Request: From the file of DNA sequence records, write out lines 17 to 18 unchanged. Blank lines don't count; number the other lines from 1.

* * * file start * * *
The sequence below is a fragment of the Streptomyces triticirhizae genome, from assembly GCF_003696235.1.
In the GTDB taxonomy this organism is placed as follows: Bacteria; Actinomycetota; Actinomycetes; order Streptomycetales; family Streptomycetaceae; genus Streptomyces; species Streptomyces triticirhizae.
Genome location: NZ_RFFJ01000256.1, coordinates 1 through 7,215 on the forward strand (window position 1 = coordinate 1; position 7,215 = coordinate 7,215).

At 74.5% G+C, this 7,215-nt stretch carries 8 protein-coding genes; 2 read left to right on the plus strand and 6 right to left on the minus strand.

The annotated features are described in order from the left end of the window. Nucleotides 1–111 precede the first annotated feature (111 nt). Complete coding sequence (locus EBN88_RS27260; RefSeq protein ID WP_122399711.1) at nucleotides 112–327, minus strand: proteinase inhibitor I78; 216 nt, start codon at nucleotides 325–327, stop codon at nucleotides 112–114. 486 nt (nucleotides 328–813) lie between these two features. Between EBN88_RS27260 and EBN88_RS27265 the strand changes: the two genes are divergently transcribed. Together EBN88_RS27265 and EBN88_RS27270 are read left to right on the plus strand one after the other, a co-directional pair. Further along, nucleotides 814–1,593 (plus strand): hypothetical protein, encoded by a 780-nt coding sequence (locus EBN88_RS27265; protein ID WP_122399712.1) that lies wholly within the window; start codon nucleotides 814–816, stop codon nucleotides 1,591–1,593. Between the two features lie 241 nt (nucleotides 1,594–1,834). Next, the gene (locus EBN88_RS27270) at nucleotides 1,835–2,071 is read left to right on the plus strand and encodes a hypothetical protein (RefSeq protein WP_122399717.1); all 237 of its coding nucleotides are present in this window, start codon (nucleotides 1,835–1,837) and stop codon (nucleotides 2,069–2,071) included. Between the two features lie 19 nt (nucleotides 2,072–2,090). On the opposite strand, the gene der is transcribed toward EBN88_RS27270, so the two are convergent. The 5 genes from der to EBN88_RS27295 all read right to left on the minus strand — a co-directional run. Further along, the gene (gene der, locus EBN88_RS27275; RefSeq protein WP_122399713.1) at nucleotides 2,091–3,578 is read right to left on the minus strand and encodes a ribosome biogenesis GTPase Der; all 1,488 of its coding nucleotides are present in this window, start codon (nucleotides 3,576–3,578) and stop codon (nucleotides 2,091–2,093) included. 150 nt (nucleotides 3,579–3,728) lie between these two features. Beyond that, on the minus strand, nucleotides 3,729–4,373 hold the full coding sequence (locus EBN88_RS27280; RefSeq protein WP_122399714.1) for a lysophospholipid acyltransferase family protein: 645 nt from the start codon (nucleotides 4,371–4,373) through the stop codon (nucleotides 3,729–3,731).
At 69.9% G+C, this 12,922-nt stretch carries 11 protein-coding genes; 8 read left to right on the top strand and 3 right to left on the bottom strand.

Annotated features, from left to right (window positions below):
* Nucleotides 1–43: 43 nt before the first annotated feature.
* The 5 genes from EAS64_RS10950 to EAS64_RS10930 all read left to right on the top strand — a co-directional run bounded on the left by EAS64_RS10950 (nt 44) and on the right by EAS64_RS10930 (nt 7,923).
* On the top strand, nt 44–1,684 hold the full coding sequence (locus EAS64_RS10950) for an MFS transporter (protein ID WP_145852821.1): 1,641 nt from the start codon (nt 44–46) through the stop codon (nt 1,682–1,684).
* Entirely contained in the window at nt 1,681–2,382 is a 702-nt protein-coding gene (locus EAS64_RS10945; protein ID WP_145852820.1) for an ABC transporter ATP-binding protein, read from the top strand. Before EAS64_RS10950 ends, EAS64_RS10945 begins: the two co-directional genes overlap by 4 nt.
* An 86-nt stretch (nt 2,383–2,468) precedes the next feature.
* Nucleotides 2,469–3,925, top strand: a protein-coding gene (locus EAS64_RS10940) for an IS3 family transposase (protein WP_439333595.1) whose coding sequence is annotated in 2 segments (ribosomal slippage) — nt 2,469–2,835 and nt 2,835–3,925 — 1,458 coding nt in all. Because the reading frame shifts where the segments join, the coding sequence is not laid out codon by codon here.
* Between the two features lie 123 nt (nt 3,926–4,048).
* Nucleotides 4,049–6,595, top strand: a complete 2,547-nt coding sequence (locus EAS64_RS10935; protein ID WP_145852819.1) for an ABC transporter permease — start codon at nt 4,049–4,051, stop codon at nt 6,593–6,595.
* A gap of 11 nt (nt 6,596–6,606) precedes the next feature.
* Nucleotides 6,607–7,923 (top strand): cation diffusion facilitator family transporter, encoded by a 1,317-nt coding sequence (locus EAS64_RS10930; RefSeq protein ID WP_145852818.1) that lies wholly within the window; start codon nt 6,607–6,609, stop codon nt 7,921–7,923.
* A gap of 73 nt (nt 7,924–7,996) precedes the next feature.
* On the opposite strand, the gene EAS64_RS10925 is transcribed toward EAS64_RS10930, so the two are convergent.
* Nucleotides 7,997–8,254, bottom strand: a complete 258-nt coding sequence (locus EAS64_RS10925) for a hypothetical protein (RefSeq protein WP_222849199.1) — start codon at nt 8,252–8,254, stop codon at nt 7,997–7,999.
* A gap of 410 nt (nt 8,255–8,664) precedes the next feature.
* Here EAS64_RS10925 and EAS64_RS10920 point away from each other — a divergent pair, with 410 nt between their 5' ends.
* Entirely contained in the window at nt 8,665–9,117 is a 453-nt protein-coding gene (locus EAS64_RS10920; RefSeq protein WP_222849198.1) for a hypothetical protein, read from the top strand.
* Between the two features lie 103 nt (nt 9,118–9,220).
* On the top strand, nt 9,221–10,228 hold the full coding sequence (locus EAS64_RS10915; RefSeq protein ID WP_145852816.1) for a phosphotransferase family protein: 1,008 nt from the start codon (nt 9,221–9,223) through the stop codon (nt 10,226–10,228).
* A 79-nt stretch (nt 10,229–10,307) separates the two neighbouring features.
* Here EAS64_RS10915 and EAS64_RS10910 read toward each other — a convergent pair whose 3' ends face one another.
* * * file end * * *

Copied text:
* Nucleotides 6,607–7,923 (top strand): cation diffusion facilitator family transporter, encoded by a 1,317-nt coding sequence (locus EAS64_RS10930; RefSeq protein ID WP_145852818.1) that lies wholly within the window; start codon nt 6,607–6,609, stop codon nt 7,921–7,923.
* A gap of 73 nt (nt 7,924–7,996) precedes the next feature.